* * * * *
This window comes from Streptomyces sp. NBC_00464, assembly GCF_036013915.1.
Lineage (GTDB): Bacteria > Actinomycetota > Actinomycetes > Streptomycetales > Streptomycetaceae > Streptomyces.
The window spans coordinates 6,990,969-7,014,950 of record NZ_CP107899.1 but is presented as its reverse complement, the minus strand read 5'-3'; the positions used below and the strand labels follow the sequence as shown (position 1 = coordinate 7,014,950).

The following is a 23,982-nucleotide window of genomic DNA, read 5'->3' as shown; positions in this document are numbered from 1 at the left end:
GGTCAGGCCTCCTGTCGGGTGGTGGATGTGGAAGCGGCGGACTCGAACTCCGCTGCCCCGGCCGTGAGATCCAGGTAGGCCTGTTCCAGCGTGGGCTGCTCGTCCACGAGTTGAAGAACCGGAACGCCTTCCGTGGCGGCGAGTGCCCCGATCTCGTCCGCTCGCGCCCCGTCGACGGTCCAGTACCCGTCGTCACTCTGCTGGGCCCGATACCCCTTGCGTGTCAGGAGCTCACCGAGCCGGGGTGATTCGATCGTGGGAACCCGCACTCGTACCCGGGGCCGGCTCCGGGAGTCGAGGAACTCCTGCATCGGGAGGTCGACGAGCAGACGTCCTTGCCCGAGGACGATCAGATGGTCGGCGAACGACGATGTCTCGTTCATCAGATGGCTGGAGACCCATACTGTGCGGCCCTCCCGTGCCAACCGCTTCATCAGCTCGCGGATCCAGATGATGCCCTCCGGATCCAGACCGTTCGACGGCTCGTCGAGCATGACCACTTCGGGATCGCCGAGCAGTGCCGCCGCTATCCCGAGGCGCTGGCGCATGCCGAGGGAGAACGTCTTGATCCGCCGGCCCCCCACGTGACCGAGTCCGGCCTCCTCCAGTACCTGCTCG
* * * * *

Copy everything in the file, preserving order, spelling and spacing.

This window comes from Streptomyces sp. NBC_00464, assembly GCF_036013915.1.
Lineage (GTDB): Bacteria > Actinomycetota > Actinomycetes > Streptomycetales > Streptomycetaceae > Streptomyces.
The window spans coordinates 6,990,969-7,014,950 of record NZ_CP107899.1 but is presented as its reverse complement, the minus strand read 5'-3'; the positions used below and the strand labels follow the sequence as shown (position 1 = coordinate 7,014,950).

The following is a 23,982-nucleotide window of genomic DNA, read 5'->3' as shown; positions in this document are numbered from 1 at the left end:
GGTCAGGCCTCCTGTCGGGTGGTGGATGTGGAAGCGGCGGACTCGAACTCCGCTGCCCCGGCCGTGAGATCCAGGTAGGCCTGTTCCAGCGTGGGCTGCTCGTCCACGAGTTGAAGAACCGGAACGCCTTCCGTGGCGGCGAGTGCCCCGATCTCGTCCGCTCGCGCCCCGTCGACGGTCCAGTACCCGTCGTCACTCTGCTGGGCCCGATACCCCTTGCGTGTCAGGAGCTCACCGAGCCGGGGTGATTCGATCGTGGGAACCCGCACTCGTACCCGGGGCCGGCTCCGGGAGTCGAGGAACTCCTGCATCGGGAGGTCGACGAGCAGACGTCCTTGCCCGAGGACGATCAGATGGTCGGCGAACGACGATGTCTCGTTCATCAGATGGCTGGAGACCCATACTGTGCGGCCCTCCCGTGCCAACCGCTTCATCAGCTCGCGGATCCAGATGATGCCCTCCGGATCCAGACCGTTCGACGGCTCGTCGAGCATGACCACTTCGGGATCGCCGAGCAGTGCCGCCGCTATCCCGAGGCGCTGGCGCATGCCGAGGGAGAACGTCTTGATCCGCCGGCCCCCCACGTGACCGAGTCCGGCCTCCTCCAGTACCTGCTCG